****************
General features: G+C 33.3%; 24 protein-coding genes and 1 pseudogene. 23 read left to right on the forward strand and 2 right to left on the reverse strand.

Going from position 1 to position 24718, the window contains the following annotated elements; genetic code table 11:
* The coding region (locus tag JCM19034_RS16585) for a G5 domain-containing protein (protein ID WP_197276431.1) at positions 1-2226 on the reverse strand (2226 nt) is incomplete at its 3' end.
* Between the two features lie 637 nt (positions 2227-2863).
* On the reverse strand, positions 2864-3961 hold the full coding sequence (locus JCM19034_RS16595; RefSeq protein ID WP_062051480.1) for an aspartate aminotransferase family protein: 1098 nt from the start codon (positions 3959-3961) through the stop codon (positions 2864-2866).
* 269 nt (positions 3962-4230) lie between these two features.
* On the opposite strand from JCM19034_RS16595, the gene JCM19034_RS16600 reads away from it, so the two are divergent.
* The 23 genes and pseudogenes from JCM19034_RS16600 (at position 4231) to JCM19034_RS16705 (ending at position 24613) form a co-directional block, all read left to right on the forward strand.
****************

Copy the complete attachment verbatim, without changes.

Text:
General features: G+C 33.3%; 24 protein-coding genes and 1 pseudogene. 23 read left to right on the forward strand and 2 right to left on the reverse strand.

Going from position 1 to position 24718, the window contains the following annotated elements; genetic code table 11:
* The coding region (locus tag JCM19034_RS16585) for a G5 domain-containing protein (protein ID WP_197276431.1) at positions 1-2226 on the reverse strand (2226 nt) is incomplete at its 3' end.
* Between the two features lie 637 nt (positions 2227-2863).
* On the reverse strand, positions 2864-3961 hold the full coding sequence (locus JCM19034_RS16595; RefSeq protein ID WP_062051480.1) for an aspartate aminotransferase family protein: 1098 nt from the start codon (positions 3959-3961) through the stop codon (positions 2864-2866).
* 269 nt (positions 3962-4230) lie between these two features.
* On the opposite strand from JCM19034_RS16595, the gene JCM19034_RS16600 reads away from it, so the two are divergent.
* The 23 genes and pseudogenes from JCM19034_RS16600 (at position 4231) to JCM19034_RS16705 (ending at position 24613) form a co-directional block, all read left to right on the forward strand.